– Interestingly, higher rates of muscle activation and greater early RFD/PF ratios in middle-aged men may be a reflection of physiological alterations in the neuromuscular system occurring in the fifth decade.

THE NERVOUS SYSTEM – SARCOPENIA & MUSCLE ATROPHY


Aagaard P1, Suetta C, Caserotti P, Magnusson SP, Kjaer M.
(1) Aging is characterized by:
– loss of spinal motor neurons (MNs)
– reduced insulin-like growth factor I signaling
– elevated amounts of circulating cytokines
– increased cell oxidative stress
(2) The loss of spinal MNs is paralleled by a reduction in muscle fiber number and size (sarcopenia), resulting in impaired mechanical muscle performance
(3) Maximum muscle strength, power, and rate of force development are decreased with aging, even in highly trained master athletes
(4) Impairment in muscle mechanical function is accompanied and partly caused by an age-related loss in neuromuscular function that comprise changes in maximal MN firing frequency, agonist muscle activation, antagonist muscle coactivation, force steadiness, and spinal inhibitory circuitry
(5) Strength training appears to elicit effective countermeasures in elderly individuals even at a very old age (>80 years) by evoking muscle hypertrophy along with substantial changes in neuromuscular function, respectively


IMPAIRED VOLUNTARY NEUROMUSCULAR ACTIVATION LIMITS MUSCLE POWER IN MOBILITY LIMITED OLDER ADULTS


David J. Clark, Carolynn Patten, […], and Roger A. Fielding
TEST GROUPS
– MH (aged 40–55 years), OH (aged 70–85 years), and OML (aged 70–85 years)
– We determined the effect of movement velocity on torque and power production in older healthy adults (OH) and older mobility–limited (OML) adults relative to middle-aged healthy adults (MH)
RESULTS
(1) Neuromuscular activation was similar b/n middle-aged and older healthy groups
(2) Differences in torque and power were explained predominantly by muscle size
(3) The older mobility–limited group demonstrated marked impairment of torque, power, and agonist muscle activation, with the greatest deficits occurring at the fastest movement velocities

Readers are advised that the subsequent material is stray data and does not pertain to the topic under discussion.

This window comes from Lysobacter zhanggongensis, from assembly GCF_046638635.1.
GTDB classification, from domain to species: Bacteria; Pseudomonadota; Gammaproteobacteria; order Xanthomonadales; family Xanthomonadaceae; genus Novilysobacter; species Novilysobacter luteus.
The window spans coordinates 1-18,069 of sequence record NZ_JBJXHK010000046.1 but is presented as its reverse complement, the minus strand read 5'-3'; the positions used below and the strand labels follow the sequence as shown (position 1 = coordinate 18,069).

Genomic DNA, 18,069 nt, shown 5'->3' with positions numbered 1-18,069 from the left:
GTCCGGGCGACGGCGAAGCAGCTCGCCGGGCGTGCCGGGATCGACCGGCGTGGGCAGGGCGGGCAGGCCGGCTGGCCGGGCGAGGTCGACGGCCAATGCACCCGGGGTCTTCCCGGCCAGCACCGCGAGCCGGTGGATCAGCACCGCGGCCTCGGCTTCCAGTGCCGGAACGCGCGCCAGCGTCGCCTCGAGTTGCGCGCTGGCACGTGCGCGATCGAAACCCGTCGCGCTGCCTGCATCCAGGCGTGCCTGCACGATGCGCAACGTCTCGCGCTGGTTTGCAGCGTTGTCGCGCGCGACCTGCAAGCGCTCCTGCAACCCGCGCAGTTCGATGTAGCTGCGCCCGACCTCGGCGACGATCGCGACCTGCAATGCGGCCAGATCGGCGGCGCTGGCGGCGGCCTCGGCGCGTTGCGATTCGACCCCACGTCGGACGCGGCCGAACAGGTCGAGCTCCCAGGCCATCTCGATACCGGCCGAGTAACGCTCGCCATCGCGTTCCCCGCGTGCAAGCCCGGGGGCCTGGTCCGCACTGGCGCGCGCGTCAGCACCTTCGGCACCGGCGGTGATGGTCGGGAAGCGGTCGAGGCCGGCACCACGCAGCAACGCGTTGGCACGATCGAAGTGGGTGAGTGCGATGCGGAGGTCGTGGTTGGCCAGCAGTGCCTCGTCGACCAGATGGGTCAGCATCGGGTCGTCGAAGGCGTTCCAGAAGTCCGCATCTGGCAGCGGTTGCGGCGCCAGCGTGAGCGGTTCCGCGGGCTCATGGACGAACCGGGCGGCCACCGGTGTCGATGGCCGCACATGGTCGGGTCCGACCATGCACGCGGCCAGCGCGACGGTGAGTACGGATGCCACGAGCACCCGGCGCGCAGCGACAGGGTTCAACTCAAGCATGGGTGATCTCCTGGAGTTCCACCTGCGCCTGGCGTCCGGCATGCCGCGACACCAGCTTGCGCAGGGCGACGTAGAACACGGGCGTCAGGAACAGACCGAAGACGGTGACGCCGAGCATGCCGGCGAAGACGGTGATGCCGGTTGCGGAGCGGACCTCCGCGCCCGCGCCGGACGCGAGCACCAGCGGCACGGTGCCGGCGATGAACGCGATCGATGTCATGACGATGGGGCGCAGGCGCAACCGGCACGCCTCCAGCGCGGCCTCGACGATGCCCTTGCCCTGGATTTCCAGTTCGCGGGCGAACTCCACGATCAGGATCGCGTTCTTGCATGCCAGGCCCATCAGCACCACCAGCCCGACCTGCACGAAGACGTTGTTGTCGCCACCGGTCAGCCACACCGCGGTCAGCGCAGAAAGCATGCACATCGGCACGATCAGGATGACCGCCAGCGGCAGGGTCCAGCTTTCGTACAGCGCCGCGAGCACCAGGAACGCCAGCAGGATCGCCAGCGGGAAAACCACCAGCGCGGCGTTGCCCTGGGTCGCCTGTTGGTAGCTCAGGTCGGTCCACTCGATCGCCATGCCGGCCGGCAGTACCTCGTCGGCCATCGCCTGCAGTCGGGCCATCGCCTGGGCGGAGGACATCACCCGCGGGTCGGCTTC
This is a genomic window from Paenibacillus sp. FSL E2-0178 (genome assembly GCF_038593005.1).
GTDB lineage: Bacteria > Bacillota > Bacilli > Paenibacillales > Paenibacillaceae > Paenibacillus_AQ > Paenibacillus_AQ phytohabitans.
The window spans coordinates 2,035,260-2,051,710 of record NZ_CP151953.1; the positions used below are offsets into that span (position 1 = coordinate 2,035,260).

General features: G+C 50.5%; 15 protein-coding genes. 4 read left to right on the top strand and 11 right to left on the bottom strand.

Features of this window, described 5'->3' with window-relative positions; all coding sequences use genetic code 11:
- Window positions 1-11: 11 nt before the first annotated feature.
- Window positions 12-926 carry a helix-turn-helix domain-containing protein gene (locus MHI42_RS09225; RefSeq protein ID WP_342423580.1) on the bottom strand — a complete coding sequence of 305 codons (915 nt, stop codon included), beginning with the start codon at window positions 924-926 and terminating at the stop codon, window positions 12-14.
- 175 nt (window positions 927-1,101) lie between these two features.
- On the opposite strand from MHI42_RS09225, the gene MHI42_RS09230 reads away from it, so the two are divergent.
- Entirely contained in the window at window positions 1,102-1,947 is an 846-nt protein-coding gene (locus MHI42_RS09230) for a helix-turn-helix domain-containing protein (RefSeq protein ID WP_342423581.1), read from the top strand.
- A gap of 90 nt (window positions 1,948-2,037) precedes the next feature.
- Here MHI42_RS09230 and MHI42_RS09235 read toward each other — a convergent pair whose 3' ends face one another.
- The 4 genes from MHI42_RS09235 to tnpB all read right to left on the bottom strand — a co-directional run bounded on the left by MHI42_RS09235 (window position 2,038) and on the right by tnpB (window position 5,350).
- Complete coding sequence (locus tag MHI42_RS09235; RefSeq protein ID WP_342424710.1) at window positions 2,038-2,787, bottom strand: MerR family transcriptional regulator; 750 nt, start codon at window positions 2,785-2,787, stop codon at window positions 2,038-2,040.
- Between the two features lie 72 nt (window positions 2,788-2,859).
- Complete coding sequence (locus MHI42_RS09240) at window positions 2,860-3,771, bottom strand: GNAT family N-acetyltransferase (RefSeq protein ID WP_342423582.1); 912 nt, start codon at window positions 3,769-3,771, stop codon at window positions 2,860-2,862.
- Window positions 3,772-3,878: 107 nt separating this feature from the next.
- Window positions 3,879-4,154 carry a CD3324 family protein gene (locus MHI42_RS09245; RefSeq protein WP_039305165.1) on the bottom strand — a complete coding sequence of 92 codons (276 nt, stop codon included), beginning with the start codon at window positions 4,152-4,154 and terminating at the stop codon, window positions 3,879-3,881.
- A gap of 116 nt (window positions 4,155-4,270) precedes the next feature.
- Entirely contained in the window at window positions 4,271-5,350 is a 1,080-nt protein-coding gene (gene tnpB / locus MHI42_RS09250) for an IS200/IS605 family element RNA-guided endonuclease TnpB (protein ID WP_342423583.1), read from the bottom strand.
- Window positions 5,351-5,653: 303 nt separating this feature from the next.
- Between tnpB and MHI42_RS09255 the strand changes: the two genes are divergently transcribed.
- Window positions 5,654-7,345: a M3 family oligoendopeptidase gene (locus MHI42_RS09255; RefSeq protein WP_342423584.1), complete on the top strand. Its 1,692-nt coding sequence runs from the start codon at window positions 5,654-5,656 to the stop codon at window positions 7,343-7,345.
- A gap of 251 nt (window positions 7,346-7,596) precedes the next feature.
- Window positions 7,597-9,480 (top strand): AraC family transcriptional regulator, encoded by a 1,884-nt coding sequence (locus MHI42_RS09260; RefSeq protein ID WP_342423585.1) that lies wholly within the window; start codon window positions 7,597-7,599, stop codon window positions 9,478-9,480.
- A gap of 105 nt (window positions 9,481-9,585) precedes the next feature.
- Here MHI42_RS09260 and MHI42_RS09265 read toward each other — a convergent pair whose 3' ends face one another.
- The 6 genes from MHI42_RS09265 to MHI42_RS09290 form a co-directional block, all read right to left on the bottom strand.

(4) Agonist muscle activation was found to be strongly associated with torque output
CONCLUSIONS
(1) Similar neuromuscular activation between the middle-aged and older healthy groups indicates that impaired voluntary activation is not an obligatory consequence of aging
(2) However, the finding that the mobility-limited group exhibited impaired activation of the agonist quadriceps and concomitant deficits in torque and power output suggests that neuromuscular activation deficits may contribute to compromised mobility function in older adult


ELITE MALE ATHLETES: AGE-RELATED CHANGES IN PERFORMANCE & MUSCLE


Faulkner JA1, Davis CS, Mendias CL, Brooks SV.
OBJECTIVE
– Address the degree to which the attainment of the status as an elite athlete in different sports ameliorates the known age-related losses in skeletal muscle structure and function
MAIN OUTCOME MEASUREMENTS
– Strength, power, VO2max, and performance
RESULTS
1. For elite athletes in all sports, as for the general population, age-related muscle atrophy begins at about 50 years of age
2. Despite the loss of muscle mass, elite athletes who maintain an active lifestyle age gracefully with few health problems
3. Conversely, those who lapse into inactivity regress toward general population norms for fitness, weight control, and health problems
4. Elite athletes in the dual and team sports have careers that rarely extend into their 30s